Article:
Image from page 112 of “The lure of the land” (1906)

Image from page 112 of “The lure of the land” (1906)
dieting plans for teens
Image by Internet Archive Book Images
Identifier: lureofland00full
Title: The lure of the land
Year: 1906 (1900s)
Authors: Fullerton, Edith Loring, 1876-1931 Long Island Railroad Company. Experimental Station, Wading River, N.Y
Subjects: Agriculture
Publisher: [New York?
Contributing Library: The Library of Congress
Digitizing Sponsor: Sloan Foundation

View Book Page: Book Viewer
About This Book: Catalog Entry
View All Images: All Images From Book

Click here to view book online to see this illustration in context in a browseable online version of this book.

Text Appearing Before Image:
ulated) 313 lbs Southeast quarter (seed innoculated) 189 lbs Southwest quarter (seed and soil innoculated) … 168 lbs Total 1371 lbs It is cured to perfection, the leaves remaining on while the stemis still green. Horse Texas will almost break his harness to getsome, while Buckeye disdains even to notice it. Corn was now a daily diet in our household. Of course we triedevery variety of everything grown, but nothing caused such a howl tobe set up as the non-appearance of golden bantam corn. It was abso-lutely useless to put any other variety on the table as long as this little gem lasted. . In the Senior Partners phraseology, its the earliest, ugliest,smallest, sweetest corn that grows. If you once taste it you wont wantany other. Tis extremely yellow, therefore not popular with trades-men, but a decidedly good crop for home hampers. Italians were sent into the tomatoes to pick every morning now,for it required two and sometimes three of us a good part of the day Kale ready forcutting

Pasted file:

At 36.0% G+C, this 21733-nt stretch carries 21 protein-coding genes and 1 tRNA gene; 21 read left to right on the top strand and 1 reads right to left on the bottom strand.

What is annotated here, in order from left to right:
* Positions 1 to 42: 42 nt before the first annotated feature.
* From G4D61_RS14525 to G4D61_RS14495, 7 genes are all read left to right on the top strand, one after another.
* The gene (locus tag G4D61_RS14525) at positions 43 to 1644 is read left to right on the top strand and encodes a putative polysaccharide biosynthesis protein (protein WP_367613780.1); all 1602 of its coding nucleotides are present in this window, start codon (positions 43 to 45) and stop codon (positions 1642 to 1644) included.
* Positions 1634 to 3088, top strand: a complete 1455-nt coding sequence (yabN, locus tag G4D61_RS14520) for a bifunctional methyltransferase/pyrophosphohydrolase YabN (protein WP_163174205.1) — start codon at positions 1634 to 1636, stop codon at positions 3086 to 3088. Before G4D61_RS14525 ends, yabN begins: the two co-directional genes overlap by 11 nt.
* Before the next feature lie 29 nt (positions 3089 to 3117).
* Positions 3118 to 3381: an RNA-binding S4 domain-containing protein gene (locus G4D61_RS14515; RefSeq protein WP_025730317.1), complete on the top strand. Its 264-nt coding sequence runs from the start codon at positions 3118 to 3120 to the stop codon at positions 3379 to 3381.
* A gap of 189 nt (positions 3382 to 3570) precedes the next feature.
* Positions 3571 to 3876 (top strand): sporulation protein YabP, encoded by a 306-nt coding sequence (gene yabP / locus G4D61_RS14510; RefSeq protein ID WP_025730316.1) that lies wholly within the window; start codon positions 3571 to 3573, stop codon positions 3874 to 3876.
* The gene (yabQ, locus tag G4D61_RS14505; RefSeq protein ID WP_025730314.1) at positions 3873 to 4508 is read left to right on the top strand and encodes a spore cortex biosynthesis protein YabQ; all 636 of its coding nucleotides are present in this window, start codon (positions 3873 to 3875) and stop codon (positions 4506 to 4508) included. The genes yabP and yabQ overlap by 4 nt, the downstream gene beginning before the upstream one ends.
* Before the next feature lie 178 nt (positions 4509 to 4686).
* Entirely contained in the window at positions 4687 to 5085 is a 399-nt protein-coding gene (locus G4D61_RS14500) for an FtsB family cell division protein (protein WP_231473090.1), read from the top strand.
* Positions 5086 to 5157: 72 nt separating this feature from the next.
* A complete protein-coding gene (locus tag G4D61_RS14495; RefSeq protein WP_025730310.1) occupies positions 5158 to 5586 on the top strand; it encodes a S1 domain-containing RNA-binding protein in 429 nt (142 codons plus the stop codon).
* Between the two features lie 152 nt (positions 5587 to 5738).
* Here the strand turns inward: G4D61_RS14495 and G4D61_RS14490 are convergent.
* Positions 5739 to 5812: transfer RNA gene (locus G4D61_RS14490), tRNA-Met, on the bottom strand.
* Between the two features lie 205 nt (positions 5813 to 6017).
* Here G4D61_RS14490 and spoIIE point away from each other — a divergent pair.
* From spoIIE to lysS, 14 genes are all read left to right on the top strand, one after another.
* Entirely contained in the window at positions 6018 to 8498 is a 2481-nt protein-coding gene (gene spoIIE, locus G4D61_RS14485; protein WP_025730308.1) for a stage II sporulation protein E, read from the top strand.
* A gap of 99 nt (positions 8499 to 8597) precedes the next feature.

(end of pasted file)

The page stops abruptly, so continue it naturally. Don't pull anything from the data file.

Text Appearing After Image:
109 packing various products. Many a morning they have brought in fif-teen to eighteen bushels of tomatoes while cabbage, radishes, lettuce,kale, kohl rabi, carrots, eggplant, corn and beans kept all hands prettybusy. We were informed by one of our Huntington neighbors that a lit-tle excursion had been planned from that point to the farm for the fif-teenth. Glad we were to hear it, for we were anxious to have morepeople see and believe the stories of the wonderful growth. For theirbenefit we had arranged part of the days pick on the front porch andit made a very good agricultural exhibit including corn, eggplant,green and wax beans, pole and bush limas, squash, vegetable marrow,four varieties of tomatoes, (pink, red, large and small yellows) cauli-flower, one cabbage weighing when stripped for market, fifteen pounds,beets, carrots, onions and peppers. The Farmer was particularly anxious to see the assistant postmas-ter and for a greeting had arranged a large perfect eggplant in a peck

Note About Images
Please note that these images are extracted from scanned page images that may have been digitally enhanced for readability – coloration and appearance of these illustrations may not perfectly resemble the original work.

Leave a Comment